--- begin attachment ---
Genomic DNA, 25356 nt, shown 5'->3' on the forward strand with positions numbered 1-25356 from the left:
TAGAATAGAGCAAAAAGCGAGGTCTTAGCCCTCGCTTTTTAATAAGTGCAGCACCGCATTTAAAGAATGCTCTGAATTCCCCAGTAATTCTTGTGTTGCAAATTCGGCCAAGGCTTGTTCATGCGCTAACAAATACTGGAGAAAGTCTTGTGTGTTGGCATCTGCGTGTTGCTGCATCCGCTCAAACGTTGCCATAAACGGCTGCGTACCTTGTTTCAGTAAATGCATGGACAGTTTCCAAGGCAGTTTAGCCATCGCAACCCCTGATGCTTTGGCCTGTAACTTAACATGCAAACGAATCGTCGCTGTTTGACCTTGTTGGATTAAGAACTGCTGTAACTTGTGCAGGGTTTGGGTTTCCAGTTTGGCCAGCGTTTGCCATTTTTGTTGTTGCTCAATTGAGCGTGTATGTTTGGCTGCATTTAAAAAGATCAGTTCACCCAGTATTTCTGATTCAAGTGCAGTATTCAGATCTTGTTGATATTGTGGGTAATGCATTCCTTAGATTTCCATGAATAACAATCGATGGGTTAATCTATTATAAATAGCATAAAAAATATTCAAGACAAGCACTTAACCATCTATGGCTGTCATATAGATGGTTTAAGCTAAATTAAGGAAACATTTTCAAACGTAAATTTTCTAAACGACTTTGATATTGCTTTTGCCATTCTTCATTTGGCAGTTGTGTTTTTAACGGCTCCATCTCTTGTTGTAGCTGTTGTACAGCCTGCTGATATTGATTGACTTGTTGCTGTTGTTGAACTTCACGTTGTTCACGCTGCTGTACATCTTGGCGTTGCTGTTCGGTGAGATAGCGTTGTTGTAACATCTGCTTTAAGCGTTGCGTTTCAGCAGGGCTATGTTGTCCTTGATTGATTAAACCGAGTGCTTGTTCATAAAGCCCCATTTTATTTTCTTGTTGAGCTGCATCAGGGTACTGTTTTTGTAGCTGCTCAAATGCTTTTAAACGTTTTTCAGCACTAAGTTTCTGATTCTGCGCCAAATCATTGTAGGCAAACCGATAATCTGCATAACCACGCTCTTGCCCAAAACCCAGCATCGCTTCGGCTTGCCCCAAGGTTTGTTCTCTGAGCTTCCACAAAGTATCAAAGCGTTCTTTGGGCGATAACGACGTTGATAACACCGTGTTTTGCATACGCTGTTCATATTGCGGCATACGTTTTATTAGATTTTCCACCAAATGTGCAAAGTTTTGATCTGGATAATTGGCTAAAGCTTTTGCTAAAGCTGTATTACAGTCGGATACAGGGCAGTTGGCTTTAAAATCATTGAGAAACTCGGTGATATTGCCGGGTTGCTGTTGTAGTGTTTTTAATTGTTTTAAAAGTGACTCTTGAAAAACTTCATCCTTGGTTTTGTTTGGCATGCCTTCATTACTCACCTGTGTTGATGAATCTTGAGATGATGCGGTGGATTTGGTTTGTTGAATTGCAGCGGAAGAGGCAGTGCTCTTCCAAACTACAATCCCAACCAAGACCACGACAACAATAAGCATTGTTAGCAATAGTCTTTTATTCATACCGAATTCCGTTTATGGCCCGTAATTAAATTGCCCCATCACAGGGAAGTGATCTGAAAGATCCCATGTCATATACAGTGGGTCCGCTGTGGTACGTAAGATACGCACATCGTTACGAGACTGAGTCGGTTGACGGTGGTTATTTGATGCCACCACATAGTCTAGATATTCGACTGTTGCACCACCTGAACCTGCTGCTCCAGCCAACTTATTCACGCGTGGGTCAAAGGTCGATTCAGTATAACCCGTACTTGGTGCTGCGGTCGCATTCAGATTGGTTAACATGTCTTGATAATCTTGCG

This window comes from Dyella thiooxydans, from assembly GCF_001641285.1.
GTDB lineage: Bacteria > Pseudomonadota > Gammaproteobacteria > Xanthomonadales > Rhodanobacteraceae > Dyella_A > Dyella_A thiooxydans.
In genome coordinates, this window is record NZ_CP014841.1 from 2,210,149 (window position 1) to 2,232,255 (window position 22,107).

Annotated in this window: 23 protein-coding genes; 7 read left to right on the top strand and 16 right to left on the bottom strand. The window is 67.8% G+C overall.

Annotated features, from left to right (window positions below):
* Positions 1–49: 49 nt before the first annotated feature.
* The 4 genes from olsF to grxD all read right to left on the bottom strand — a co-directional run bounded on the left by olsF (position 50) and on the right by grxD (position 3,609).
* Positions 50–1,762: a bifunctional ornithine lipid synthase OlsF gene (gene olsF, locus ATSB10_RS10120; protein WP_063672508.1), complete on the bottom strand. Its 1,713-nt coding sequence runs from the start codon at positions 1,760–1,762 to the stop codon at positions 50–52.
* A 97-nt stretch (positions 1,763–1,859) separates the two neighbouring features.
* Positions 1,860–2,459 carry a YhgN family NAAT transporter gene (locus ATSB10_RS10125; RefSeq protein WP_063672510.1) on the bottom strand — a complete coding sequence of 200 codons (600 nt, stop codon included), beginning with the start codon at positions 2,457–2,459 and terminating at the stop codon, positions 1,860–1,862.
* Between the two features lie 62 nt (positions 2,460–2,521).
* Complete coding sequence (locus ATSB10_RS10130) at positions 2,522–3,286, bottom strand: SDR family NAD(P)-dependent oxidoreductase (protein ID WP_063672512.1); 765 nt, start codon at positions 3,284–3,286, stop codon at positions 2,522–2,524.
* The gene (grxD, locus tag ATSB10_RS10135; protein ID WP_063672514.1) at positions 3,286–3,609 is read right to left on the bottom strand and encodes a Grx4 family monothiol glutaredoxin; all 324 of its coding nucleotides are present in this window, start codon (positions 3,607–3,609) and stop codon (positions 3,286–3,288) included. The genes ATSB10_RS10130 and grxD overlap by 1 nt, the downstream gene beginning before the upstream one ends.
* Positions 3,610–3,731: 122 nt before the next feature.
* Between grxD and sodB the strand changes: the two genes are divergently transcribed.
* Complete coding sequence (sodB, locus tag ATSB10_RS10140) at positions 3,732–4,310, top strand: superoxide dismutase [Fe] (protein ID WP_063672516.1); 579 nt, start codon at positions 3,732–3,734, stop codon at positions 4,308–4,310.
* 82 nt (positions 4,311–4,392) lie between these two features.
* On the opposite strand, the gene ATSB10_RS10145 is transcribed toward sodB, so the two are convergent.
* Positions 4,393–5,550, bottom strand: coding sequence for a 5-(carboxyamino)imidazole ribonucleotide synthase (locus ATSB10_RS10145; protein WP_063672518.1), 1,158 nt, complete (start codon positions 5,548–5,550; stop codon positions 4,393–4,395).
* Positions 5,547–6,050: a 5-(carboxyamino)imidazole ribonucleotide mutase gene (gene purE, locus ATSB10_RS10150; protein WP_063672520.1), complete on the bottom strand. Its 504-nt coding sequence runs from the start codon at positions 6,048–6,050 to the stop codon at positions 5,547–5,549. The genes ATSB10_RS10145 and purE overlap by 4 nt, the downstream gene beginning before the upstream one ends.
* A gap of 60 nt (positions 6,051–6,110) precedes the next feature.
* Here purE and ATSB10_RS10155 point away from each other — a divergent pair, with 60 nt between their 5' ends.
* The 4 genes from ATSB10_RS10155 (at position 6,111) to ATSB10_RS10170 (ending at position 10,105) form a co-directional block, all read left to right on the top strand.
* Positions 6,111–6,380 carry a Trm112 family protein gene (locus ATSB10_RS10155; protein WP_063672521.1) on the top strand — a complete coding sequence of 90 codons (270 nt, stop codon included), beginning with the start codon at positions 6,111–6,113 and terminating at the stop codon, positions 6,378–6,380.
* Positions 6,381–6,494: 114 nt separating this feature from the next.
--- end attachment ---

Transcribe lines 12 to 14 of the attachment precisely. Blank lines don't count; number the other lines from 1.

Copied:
* Positions 1,860–2,459 carry a YhgN family NAAT transporter gene (locus ATSB10_RS10125; RefSeq protein WP_063672510.1) on the bottom strand — a complete coding sequence of 200 codons (600 nt, stop codon included), beginning with the start codon at positions 2,457–2,459 and terminating at the stop codon, positions 1,860–1,862.
* Between the two features lie 62 nt (positions 2,460–2,521).
* Complete coding sequence (locus ATSB10_RS10130) at positions 2,522–3,286, bottom strand: SDR family NAD(P)-dependent oxidoreductase (protein ID WP_063672512.1); 765 nt, start codon at positions 3,284–3,286, stop codon at positions 2,522–2,524.